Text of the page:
Stanford University

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The deep ocean spawned Earth's first complex organisms

Scientists have long wondered why the planet's first complex organisms emerged in the cold, dark depths of the ocean, where food and sun are in short supply. Stanford Earth's Erik Sperling and Tom Boag have an answer.

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The first large complex organisms evolved in the deep ocean

Stanford Earth's Tom Boag and Erik Sperling may have uncovered an important piece of the Ediacaran-Cambrian puzzle which could help piece together the missing links of the evolution of all life on Earth.

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Greenhouse gas emissions are rising, again

Rob Jackson of Stanford Earth talks about research he co-authored showing that use of energy from fossil-fuel sources is growing faster than renewable or low-carbon energy sources.

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Earth's first life-forms played it cool in deep ocean

People always ask why they’re here on Earth. A study by Stanford Earth's Tom Boag and Erik Sperling suggests it could be because the deep ocean stays the same temperature and our single-cell ancestors liked to keep things simple.

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Climate change will bring more strong El Niños

Stanford Earth's Noah Diffenbaugh comments on a new study that suggests rising temperatures will increase the frequency of strong El Niño events, which often bring pummeling rains across the state.

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Everyday people are feeling the effects of climate change

Stanford University scientist Rob Jackson says everyday people across the U.S. have started to feel the impacts of climate change, citing natural disasters like wildfires as well as rising sea levels. 

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World hits another alarming carbon emissions mark

The Global Carbon Project, an organization led by Stanford Earth's Rob Jackson, estimates that global CO2 emissions from fossil fuel sources will hit a record high of more than 37 billion tons this year.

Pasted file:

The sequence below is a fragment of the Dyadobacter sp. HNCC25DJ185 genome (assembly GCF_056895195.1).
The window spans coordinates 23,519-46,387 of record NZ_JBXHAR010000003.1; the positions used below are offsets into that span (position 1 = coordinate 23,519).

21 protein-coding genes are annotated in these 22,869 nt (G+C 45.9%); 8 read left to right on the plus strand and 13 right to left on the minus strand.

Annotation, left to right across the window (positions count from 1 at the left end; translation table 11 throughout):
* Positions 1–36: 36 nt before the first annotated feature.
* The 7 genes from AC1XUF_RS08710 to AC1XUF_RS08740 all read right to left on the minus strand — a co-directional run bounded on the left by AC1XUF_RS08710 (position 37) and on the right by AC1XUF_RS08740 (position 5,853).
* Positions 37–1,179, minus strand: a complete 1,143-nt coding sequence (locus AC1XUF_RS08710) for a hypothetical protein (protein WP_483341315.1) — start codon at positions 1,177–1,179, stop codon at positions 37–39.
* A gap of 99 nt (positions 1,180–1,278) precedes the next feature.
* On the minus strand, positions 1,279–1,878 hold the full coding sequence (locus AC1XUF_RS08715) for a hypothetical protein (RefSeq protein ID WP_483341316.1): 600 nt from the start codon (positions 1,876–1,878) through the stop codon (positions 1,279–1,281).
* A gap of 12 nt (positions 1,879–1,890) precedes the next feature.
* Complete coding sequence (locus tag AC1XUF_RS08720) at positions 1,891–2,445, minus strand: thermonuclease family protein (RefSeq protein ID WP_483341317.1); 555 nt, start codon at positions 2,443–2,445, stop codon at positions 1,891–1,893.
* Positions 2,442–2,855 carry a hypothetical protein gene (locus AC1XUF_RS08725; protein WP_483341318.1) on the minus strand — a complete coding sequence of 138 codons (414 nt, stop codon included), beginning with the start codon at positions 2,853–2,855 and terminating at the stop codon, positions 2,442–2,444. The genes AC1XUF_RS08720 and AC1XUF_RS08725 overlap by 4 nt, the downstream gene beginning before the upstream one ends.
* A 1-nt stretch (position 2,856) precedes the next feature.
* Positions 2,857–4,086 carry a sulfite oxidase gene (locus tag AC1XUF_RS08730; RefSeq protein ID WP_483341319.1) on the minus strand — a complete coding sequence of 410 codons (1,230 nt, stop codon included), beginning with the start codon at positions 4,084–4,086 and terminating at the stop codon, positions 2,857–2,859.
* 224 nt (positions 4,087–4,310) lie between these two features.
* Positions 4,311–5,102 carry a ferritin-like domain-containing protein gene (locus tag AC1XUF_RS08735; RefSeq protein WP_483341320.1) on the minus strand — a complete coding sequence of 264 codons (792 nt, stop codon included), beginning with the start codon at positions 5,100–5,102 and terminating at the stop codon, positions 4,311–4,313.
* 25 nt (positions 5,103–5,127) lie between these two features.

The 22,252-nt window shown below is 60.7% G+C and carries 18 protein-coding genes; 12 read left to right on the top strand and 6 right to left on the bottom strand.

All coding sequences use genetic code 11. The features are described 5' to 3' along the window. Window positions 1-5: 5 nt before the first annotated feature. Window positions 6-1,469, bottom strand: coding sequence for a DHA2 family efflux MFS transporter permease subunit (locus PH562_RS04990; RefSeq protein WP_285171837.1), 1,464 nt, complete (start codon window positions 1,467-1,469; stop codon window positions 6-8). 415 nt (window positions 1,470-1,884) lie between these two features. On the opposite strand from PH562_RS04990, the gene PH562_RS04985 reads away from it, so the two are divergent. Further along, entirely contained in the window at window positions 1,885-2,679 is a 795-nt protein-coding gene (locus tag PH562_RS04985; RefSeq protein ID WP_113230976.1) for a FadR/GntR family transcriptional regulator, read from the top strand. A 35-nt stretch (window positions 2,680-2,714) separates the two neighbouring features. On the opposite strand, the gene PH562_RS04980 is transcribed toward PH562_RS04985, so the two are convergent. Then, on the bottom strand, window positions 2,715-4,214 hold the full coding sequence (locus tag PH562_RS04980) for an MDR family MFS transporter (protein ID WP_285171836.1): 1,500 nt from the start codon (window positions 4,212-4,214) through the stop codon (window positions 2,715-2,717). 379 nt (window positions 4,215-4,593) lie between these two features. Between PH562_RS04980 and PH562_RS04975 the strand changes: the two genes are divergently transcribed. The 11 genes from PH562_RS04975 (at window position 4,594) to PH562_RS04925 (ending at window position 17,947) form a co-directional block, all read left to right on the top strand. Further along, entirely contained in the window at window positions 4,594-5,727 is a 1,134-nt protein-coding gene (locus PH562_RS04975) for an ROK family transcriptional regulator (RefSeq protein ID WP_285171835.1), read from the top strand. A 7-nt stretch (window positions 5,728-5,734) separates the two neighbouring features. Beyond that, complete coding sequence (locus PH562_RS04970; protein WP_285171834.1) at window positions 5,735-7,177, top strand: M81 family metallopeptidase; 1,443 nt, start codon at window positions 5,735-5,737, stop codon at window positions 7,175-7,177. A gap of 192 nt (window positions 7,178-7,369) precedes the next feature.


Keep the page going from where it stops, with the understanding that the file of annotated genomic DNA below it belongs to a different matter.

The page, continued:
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Emissions of carbon dioxide into Earth's atmosphere reach record high

The record high of carbon emissions in 2018 was driven by a solid growth in coal use for the second year in a row, along with sustained growth in oil and gas use, according to new research co-authored by Stanford Earth's Rob Jackson.

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Why fossil fuel emissions are increasing – again

Driven by growing energy use, the world’s carbon dioxide emissions from fossil fuels continue to increase, placing the goals of the Paris climate agreement in jeopardy, according to a new Stanford-led analysis.

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Fight against greenhouse gases stalls as emissions soar to new record

Research from Rob Jackson and the Global Carbon Project shows that while many wealthy nations are turning to clean energy, they aren’t doing so quickly enough to make up for dirty coal plants.

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Carbon dioxide emissions are up again. What now, climate?

For three years the amount of atmospheric CO2 had leveled off. But it started to climb again in 2017, and research led by Stanford Earth's Rob Jackson shows it's is still rising.

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Global carbon emissions reached a record high in 2018

As nations assemble in Poland for climate talks, projections from Rob Jackson and the Global Carbon Project suggest there is no clear end in sight to the growth of humanity’s contribution to climate change.

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Greenhouse gas emissions accelerate like a 'speeding freight train' in 2018

Greenhouse gas emissions worldwide are growing at an accelerating pace this year, according to research from Stanford Earth professor Rob Jackson's Global Carbon Project.

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Carbon emissions are about to hit an all-time high, thanks to cars

A new report from Stanford Earth scientist Rob Jackson's Global Carbon Project puts a damper on hopes that emissions might soon start decreasing, as they must if catastrophic climate change is to be averted.

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Global emissions climb to record highs, reversing three years of declines

Demand for energy is fueling emissions spikes in the U.S. and in nations around the world, according to new research led by Stanford Earth professor Rob Jackson's Global Carbon Project.

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Unusually hot and dry conditions have doubled worldwide

Scientists have warned that many regions around the world may see more hot, dry conditions as climate change reshapes the planet. Now, a study from Noah Diffenbaugh actually quantifies the risk.

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